When you build your house in a field the usual utilities are not a given, and it’s been no different for us. Water, gas, electricity and sewerage have all been down to what we do.
Some solutions have been easier than others: the builders took care of waste and installed septic tanks; gas is simply a gas tank that connects to our cooker; water comes from a well we drilled on the land; and electricity came from our neighbour about a kilometre away running on cables supported by bamboo poles.
Electricity has been the biggest issue so far and as quickly as possible we wanted connected to the grid.
In an ideal world we’d have gone solar, but there are complications. Off-grid is a big investment - and too big for us at the moment. But with a hybrid system, which would be ideal, we really need connected to the grid. Not to sell back power to the electric authority, as that isn’t being pushed by the government, more for energy supply and security.
We’ve been quoted around THB 400,000 for an off-grid system (about £9-10k), and THB 180,000 for an on-grid hybrid system with no batteries. We think our monthly bills are likely to be around THB 2,000 and a hybrid system should save us around THB 1,500-2,000 a month. I’ve heard of people completely eradicating their bill with a hybrid solar system.
But we need to be on-grid to even think about that. The local electrical authority, called the PEA, have an obligation to provide electricity to people, but to run a new line at their expense but an area - a village or collection of houses - needs to have six bathrooms, presumably connected to six houses. We don’t meet the criteria.
This left us one immediate option. Replace the line connecting us to our neighbours place with a more robust and better installed line direct to the government pylon about 600m away (as the crow flies).
Looking back to the house with poles places through the fields
Our local village, and our address, is not the same as Hana’s family village, but as is the nature of things here we apparently have family connections there too.
Off we went, walking through the rice fields, to plan our route. About half the journey crossed either our or close relative land, so we didn’t anticipate any problems. We were aiming to hit a small public road, and from there we followed the road along to the pylon. It all seemed pretty straightforward.
Work progressed well until we got help
Then people started to help. Word quickly spread about what we were planning and everyone had their own view. Not understanding most of what was going on all I could do is sit back and watch. Watch people and their reactions, and work out their angle.
But people didn’t really have an angle. I’d say it was a mix of not having much to do, so it was something to talk about, just wanting to be heard, and just making sure they didn’t miss out on anything. Oh, and find out something about the new foreigner in the village!
Three days later, after much negotiation, misunderstandings and stress we arrived at a solution.
We decided not to alter the route through a cousin and aunts land border, despite approval being given for this, our own poles being cemented into place, and cabling bought for the route ready to be put in place. Yes, after a full day’s work, that route got blocked.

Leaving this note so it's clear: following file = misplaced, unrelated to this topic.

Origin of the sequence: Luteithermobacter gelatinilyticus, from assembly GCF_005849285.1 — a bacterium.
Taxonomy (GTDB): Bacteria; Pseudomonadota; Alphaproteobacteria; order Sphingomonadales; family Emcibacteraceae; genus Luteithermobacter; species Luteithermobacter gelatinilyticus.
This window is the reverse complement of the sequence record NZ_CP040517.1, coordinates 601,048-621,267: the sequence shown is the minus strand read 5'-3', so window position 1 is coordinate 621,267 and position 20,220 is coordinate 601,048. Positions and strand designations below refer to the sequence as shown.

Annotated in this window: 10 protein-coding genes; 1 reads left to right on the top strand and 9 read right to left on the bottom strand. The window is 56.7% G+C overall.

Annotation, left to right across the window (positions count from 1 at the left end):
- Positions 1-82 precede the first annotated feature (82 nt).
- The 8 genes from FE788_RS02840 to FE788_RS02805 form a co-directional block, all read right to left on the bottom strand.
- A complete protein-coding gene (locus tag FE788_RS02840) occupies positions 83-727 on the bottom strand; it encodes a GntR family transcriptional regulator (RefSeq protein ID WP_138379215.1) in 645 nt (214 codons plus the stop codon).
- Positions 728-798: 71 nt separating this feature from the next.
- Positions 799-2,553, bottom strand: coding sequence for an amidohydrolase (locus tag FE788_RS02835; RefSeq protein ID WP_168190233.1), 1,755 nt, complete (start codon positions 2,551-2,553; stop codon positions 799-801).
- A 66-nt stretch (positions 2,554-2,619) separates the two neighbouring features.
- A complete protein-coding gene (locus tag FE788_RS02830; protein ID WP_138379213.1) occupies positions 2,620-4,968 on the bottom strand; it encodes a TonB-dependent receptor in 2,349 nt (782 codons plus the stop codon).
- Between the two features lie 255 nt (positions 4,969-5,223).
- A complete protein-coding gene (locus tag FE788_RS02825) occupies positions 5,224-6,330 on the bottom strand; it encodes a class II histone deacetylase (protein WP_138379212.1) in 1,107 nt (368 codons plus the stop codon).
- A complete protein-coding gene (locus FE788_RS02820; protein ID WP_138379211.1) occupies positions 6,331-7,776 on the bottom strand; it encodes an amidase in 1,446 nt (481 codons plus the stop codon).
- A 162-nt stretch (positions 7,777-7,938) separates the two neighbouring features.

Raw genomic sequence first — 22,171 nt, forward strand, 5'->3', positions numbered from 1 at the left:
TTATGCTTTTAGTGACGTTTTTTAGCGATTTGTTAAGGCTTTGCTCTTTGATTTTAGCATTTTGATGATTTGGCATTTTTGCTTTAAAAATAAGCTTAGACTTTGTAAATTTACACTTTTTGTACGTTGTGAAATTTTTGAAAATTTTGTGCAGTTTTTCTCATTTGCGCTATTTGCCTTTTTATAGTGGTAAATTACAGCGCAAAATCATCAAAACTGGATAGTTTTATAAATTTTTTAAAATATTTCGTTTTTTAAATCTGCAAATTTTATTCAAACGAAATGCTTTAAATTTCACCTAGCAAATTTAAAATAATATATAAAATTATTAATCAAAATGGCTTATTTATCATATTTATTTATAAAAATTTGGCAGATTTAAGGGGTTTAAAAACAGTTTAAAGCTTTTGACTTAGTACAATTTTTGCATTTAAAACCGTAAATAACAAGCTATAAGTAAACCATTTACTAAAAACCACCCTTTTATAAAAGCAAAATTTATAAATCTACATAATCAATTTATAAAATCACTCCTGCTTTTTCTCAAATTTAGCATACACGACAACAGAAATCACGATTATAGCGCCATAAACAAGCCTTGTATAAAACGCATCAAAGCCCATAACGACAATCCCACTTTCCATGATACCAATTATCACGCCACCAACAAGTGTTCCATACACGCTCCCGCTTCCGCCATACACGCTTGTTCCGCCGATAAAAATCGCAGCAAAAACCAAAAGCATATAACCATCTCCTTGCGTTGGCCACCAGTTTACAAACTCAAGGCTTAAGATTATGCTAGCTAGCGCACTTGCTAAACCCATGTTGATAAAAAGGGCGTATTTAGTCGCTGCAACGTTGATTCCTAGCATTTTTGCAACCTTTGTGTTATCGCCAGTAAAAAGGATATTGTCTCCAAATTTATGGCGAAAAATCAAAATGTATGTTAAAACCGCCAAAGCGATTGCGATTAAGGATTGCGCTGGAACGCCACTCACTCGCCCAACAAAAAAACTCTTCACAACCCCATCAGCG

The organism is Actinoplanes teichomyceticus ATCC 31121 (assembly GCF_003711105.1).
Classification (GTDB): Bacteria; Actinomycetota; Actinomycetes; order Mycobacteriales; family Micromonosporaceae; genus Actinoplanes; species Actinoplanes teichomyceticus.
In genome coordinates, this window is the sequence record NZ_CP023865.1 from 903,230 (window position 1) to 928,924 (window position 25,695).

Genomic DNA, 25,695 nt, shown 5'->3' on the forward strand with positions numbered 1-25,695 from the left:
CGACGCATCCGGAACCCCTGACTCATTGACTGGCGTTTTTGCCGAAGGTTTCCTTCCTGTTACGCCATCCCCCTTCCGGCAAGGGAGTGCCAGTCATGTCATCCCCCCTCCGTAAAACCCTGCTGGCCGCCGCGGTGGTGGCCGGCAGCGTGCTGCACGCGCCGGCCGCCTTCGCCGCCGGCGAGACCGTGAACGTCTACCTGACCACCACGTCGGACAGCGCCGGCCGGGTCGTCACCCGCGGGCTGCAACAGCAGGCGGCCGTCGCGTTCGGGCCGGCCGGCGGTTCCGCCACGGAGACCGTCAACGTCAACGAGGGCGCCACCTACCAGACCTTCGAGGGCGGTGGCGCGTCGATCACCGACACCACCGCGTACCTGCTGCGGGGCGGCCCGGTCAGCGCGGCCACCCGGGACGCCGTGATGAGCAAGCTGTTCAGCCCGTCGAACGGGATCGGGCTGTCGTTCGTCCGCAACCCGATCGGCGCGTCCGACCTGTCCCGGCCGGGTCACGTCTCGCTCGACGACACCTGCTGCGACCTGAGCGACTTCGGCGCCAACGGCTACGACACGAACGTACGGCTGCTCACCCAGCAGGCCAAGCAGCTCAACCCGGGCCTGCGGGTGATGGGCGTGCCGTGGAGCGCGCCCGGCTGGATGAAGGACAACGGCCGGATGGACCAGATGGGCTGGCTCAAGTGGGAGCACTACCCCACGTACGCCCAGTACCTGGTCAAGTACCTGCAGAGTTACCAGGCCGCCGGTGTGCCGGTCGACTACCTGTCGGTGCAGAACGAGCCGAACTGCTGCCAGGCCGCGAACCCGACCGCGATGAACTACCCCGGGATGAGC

After agreeing, one of the land owners decided we should sign an agreement - something we wanted to sign with every landlord whose field we went through. We offered rent and a simple agreement that confirmed we had permission. Easy.
Not so. Coming from Bangkok this guy felt it needed something more complex and added a number of clauses.
- by using his land the poles now belonged to him
- at any time he could decide he no longer wanted to poles in his land and they’d be removed at our cost (as they already belonged to him this seemed odd to me)
- after deciding he wanted the poles moved we had one month to move them, after which a THB 1,000 a day fine would come into play
- if at any time on the future we had a disagreement he could request the poles removed and a fine of THB 2,000/month would be back-dated to the date of installation.
With terms like this who could refuse?!
This was all done while saying ‘no problem, we are family, don’t worry’. Families don’t draw up those kind of terms.
The start of the public road and the last village pylon. Our first pole is on the left.
It was a no-brainer to go back to our original plan but it was very frustrating to waste time and energy while people ‘helped’.
After another couple of days work we now have our poles and cables in place, ready for a more secure electricity supply.
Our next hurdle is the PEA officials, who apparently need some encouragement to approve projects.
At least it’s a one-off fine, and not a back-dated monthly payment!
Dudley follows us as we walk along the path of our line.
The end of the public road with our house in the distance. Two terrific aunties live in the hut on the right with their cows in darkness. We’ve given them
some solar lights for now, but they should be able to use our lines later if they want electricity. They probably won’t.
Two aunts work on their land.
The guys at work. Tank, on the right, is a qualified electrician who lives in the village. He’s been terrific.
Poles are easy to remove in the future.
Just waiting for approval.